UK consumers are continuing to put less money into savings accounts, according to new figures from the High Street banks.
Personal deposits grew by just 2.3% in July, the lowest growth rate for eight years, and below the rate of inflation. Cash Individual Savings Accounts (Isas) also saw a big annual decline.
Consumers put £162m into bank Isas in July, a drop of 3.3% compared to July 2016.
That is the largest fall since 2007.
The Office for National Statistics (ONS) has already reported that the savings rate – the amount that households save out of their income – fell to just 1.7% in the first quarter of 2017, the lowest rate recorded.
One reason might be the fact that, since April, wages have risen more slowly than inflation, meaning people cannot afford to save as much.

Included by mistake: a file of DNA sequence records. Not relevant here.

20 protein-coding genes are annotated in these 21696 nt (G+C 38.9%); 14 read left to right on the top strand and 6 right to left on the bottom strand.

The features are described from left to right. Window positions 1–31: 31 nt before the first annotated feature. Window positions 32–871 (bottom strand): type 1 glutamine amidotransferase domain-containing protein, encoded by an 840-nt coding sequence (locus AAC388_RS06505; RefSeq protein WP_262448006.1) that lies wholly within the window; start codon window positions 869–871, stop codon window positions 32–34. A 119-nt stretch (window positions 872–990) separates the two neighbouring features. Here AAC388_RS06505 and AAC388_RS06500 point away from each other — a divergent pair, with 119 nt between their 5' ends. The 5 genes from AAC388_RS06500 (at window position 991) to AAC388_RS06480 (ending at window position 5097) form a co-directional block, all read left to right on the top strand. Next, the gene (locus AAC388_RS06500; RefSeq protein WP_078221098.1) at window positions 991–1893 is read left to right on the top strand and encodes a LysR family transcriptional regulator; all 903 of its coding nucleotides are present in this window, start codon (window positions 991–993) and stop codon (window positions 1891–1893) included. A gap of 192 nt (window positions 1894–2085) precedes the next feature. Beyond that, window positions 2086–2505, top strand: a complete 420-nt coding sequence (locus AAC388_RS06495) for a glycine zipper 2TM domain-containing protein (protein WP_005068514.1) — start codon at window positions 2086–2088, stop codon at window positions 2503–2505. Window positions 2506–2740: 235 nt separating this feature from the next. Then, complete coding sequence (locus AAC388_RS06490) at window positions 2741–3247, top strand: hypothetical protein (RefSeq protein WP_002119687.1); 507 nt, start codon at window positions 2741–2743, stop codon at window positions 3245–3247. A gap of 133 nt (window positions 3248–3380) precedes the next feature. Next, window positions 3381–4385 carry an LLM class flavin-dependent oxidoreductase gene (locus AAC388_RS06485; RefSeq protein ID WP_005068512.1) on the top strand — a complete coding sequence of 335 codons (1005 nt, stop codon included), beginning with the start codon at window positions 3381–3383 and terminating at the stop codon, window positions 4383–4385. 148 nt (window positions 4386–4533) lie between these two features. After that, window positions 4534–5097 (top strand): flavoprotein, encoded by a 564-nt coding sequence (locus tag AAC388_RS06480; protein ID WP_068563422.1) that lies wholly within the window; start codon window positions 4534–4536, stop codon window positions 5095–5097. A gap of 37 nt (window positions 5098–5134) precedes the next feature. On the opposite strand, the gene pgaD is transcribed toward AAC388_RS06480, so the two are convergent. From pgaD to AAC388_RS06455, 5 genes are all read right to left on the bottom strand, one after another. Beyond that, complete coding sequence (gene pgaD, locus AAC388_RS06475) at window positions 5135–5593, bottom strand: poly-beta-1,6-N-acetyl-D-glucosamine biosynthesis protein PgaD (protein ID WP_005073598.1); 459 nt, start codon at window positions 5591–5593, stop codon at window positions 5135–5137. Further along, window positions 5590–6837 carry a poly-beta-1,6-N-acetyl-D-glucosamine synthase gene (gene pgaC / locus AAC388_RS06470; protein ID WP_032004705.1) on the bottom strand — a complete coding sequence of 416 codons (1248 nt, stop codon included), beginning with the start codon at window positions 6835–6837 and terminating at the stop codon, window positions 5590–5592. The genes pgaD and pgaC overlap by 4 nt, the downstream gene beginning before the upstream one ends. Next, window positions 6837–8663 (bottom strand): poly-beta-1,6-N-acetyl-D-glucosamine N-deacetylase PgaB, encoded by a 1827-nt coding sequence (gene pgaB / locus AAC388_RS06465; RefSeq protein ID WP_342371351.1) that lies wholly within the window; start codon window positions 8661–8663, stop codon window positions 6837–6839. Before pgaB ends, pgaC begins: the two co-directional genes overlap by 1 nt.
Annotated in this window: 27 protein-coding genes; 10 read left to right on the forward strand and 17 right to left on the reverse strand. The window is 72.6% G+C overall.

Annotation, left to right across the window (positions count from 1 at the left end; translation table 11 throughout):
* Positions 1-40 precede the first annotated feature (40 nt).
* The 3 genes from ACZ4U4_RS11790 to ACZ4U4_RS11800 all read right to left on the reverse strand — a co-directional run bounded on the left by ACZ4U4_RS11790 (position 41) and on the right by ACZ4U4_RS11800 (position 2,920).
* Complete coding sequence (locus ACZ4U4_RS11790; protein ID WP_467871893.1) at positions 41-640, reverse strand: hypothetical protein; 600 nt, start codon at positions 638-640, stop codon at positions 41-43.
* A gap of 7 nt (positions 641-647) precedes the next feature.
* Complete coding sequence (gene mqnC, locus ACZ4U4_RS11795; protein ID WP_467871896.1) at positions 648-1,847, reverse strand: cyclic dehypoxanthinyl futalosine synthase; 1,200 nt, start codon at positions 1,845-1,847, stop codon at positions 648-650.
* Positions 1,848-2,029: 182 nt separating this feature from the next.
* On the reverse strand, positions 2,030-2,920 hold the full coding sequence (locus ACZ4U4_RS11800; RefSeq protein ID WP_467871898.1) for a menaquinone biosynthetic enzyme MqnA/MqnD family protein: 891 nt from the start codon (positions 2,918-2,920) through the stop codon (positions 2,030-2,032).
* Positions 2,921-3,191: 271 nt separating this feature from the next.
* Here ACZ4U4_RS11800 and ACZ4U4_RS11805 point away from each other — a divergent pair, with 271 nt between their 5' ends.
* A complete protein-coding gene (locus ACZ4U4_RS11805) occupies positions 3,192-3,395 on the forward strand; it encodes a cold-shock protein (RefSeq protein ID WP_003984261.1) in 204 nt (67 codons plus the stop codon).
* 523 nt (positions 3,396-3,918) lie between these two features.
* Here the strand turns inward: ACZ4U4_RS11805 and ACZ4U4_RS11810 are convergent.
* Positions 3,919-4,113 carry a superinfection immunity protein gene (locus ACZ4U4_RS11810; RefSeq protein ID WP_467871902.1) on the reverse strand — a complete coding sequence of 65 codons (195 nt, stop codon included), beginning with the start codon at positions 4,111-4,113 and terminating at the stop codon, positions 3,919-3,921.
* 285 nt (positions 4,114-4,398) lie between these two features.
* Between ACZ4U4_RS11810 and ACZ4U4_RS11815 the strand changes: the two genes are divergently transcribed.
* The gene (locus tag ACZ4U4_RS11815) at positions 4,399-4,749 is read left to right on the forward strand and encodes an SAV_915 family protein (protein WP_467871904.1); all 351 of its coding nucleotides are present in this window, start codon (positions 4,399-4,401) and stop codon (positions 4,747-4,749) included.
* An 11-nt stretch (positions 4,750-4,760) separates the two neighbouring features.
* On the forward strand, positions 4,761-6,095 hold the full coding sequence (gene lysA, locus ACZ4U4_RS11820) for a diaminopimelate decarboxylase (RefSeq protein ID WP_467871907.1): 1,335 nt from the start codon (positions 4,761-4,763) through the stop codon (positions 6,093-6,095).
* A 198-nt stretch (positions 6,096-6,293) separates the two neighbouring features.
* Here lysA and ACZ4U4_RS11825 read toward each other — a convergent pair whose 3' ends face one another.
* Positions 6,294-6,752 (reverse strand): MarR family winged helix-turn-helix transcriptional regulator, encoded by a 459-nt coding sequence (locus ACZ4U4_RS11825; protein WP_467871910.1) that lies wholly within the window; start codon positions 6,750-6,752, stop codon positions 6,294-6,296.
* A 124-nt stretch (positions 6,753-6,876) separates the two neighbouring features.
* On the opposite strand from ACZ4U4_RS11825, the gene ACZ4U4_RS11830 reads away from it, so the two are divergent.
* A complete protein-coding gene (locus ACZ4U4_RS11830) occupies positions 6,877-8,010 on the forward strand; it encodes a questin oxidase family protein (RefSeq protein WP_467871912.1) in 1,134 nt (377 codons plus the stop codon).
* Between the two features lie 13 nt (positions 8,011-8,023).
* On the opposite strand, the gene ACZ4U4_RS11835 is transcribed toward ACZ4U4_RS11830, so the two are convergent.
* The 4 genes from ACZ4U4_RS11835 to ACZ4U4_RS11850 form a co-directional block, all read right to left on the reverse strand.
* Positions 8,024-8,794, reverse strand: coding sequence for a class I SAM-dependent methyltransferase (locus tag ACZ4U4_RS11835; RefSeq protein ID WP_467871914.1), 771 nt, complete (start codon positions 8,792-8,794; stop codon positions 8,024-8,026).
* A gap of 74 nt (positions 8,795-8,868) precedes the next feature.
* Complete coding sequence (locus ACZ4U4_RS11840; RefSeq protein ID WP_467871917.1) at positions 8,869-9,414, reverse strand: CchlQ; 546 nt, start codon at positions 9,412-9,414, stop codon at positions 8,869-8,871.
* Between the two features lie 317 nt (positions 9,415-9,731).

However, the ONS has said the savings ratio has been falling since 2015, suggesting that the decline may be driven by low interest rates, which make savings less attractive.
UK Finance, which represents the banks, said tax changes were also be a factor.
Since April 2016, savers have been allowed to make £1,000 a year in interest without paying tax.
That makes Isas, which are free of both income and capital gains tax, less attractive.